Although various preferred embodiments of the present invention have been described herein in detail, it will be appreciated by those skilled in the art that variations may be made thereto without departing from the spirit of the invention or the scope of the appended claims.
|Cited Patent||Filing date||Publication date||Applicant||Title|
|US3185423 *||May 20, 1963||May 25, 1965||Jones Iii Lee B||Self-adjusting standard|
|US3578278 *||Jun 16, 1969||May 11, 1971||Robintech Inc||Vibration-isolated self-leveling platform and method|
|US3850395 *||Oct 15, 1973||Nov 26, 1974||O Connor C||Actuator controlled instrument support stand|
|US3935643 *||Nov 29, 1974||Feb 3, 1976||Michael King Russell||Methods of and means for measuring angles|
|US3962693 *||Jul 21, 1975||Jun 8, 1976||Schamblin Charles H M||Motion detection device including a pendulum switch|
|US3975831 *||Jul 31, 1974||Aug 24, 1976||Ilmeg Ab||Directing instrument|
|US4370813 *||Jan 21, 1981||Feb 1, 1983||Burniski Edward W||Automatic self-leveling instrument mount|
|US4507603 *||Jun 11, 1982||Mar 26, 1985||United Kingdom Atomic Energy Authority||Apparatus for the measurement of the movement of a member horizontally relative to a datum|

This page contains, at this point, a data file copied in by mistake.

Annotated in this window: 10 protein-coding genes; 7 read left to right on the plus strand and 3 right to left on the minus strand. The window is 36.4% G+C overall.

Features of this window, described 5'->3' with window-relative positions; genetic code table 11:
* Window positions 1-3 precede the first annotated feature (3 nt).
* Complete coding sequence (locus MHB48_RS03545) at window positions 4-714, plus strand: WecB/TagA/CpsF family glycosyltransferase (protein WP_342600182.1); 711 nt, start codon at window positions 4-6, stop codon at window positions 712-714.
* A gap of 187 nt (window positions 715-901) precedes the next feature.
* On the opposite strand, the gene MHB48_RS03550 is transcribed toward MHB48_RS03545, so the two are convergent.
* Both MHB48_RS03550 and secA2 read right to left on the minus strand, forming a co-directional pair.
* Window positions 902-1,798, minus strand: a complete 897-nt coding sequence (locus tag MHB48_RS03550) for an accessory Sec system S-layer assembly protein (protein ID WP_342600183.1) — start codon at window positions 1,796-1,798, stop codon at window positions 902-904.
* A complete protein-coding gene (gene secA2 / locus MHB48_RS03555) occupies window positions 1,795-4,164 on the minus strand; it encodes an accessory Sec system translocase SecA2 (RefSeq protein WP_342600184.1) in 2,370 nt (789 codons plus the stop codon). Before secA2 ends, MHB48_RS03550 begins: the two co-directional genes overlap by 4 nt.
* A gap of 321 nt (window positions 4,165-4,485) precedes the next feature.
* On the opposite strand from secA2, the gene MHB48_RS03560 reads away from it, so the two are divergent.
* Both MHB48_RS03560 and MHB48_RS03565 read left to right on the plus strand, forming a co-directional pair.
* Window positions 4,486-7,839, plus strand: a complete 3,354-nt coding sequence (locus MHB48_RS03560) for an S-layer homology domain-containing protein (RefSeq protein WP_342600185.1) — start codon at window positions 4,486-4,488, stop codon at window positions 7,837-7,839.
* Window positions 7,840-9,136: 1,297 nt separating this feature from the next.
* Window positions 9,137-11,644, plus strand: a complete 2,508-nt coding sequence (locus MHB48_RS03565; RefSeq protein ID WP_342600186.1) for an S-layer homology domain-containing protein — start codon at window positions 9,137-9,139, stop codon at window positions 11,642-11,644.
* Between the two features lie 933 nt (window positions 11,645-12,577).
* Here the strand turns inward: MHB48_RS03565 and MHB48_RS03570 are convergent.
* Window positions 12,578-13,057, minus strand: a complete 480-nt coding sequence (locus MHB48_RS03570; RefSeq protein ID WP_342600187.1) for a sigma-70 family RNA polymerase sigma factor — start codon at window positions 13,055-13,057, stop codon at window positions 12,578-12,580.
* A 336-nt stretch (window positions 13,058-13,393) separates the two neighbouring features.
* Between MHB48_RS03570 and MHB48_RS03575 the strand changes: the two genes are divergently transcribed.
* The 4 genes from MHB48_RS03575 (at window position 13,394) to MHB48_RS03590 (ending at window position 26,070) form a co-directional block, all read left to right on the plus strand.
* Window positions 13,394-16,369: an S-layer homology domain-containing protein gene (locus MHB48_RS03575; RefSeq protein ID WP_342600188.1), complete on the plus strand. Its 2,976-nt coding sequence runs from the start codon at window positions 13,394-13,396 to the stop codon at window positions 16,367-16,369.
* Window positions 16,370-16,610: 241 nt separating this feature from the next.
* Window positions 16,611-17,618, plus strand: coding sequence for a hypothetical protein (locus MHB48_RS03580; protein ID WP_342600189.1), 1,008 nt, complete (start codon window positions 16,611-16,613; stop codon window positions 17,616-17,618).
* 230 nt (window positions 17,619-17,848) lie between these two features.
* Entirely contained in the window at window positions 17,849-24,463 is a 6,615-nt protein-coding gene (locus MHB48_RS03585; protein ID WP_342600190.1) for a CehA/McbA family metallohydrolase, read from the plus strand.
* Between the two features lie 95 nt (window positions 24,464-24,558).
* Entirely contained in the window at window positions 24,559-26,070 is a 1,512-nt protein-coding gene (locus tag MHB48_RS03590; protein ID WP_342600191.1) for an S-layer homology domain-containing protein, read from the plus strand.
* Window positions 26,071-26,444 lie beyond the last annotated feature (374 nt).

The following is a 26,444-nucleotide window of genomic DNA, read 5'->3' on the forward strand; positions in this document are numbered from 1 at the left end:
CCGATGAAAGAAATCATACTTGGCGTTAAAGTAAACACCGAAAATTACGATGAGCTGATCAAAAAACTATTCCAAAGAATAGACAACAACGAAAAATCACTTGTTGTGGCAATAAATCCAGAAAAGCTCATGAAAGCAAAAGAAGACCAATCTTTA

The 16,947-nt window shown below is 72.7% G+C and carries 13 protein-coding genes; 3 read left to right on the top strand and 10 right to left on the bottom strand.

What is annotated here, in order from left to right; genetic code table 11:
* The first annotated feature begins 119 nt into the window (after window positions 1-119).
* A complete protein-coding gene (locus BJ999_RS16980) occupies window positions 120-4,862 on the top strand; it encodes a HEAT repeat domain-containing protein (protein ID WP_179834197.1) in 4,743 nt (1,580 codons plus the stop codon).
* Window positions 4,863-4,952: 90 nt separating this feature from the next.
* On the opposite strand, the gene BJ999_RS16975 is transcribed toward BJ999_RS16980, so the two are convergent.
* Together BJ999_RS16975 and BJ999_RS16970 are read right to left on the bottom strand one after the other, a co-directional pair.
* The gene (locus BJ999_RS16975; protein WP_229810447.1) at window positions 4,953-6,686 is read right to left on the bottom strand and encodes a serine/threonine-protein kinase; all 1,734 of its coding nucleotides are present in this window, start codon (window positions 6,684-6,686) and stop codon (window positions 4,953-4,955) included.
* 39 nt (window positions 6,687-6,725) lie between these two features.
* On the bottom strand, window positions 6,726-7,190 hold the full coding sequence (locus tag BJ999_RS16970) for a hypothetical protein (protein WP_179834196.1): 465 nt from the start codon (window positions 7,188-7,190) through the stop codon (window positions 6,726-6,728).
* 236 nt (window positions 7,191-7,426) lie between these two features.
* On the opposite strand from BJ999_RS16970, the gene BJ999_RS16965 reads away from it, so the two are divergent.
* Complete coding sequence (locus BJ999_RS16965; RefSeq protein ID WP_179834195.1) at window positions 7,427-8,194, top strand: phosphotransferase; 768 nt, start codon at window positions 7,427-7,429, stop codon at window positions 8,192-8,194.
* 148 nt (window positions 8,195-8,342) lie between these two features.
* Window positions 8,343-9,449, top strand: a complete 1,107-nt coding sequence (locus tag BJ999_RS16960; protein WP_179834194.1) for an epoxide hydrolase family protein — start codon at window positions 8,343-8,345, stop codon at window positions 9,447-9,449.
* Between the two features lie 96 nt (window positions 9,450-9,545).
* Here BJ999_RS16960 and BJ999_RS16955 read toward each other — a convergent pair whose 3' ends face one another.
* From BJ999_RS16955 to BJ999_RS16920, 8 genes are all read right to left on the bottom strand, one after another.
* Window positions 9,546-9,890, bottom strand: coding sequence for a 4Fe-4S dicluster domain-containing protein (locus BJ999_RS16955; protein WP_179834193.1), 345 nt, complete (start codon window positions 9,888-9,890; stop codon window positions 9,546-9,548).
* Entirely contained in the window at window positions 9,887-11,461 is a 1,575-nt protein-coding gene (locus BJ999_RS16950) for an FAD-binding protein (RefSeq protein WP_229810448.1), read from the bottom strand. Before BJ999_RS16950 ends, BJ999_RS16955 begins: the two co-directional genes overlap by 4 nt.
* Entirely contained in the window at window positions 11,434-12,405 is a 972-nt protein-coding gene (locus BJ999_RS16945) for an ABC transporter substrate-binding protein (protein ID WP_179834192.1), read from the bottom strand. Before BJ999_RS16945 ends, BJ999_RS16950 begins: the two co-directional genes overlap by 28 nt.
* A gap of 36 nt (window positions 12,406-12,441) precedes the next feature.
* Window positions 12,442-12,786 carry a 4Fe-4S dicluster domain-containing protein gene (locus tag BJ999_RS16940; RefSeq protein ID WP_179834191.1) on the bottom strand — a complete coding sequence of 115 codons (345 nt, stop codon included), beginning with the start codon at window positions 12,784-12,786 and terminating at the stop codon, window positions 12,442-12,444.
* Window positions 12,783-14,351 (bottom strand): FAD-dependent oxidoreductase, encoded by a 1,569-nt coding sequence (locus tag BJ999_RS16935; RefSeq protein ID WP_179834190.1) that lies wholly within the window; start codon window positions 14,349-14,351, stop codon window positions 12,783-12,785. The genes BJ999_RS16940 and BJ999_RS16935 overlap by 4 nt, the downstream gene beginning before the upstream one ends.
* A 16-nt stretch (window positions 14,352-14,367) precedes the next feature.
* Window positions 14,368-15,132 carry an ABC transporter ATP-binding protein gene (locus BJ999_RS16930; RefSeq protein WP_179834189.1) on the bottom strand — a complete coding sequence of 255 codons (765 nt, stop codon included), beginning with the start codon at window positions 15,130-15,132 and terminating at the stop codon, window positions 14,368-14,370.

|US4628556 *||May 10, 1984||Dec 16, 1986||Daniel J. Blackman||Tilt-prevention mechanism for adjustable bed|
|US4662809 *||Sep 27, 1985||May 5, 1987||Fmc Corporation||Automatic level device|
|US4669696 *||May 31, 1985||Jun 2, 1987||Petta John R||Levelling support structure for vehicle mounted refrigerator|
|US4887359 *||Jul 18, 1988||Dec 19, 1989||Hofius Walter E||Vehicle leveling and stabilizing apparatus|
|US4943158 *||Nov 20, 1987||Jul 24, 1990||Peter Pertl||Sensor controlled leveling device|
|US4949467 *||Oct 3, 1988||Aug 21, 1990||Robert Oman||Inclinometer including an apparatus for maintaining a scientific and measuring instrument or the like in a level plane|
|EP0005583A1 *||Mar 29, 1979||Nov 28, 1979||Uop Inc.||Vehicle seat|
|Citing Patent||Filing date||Publication date||Applicant||Title|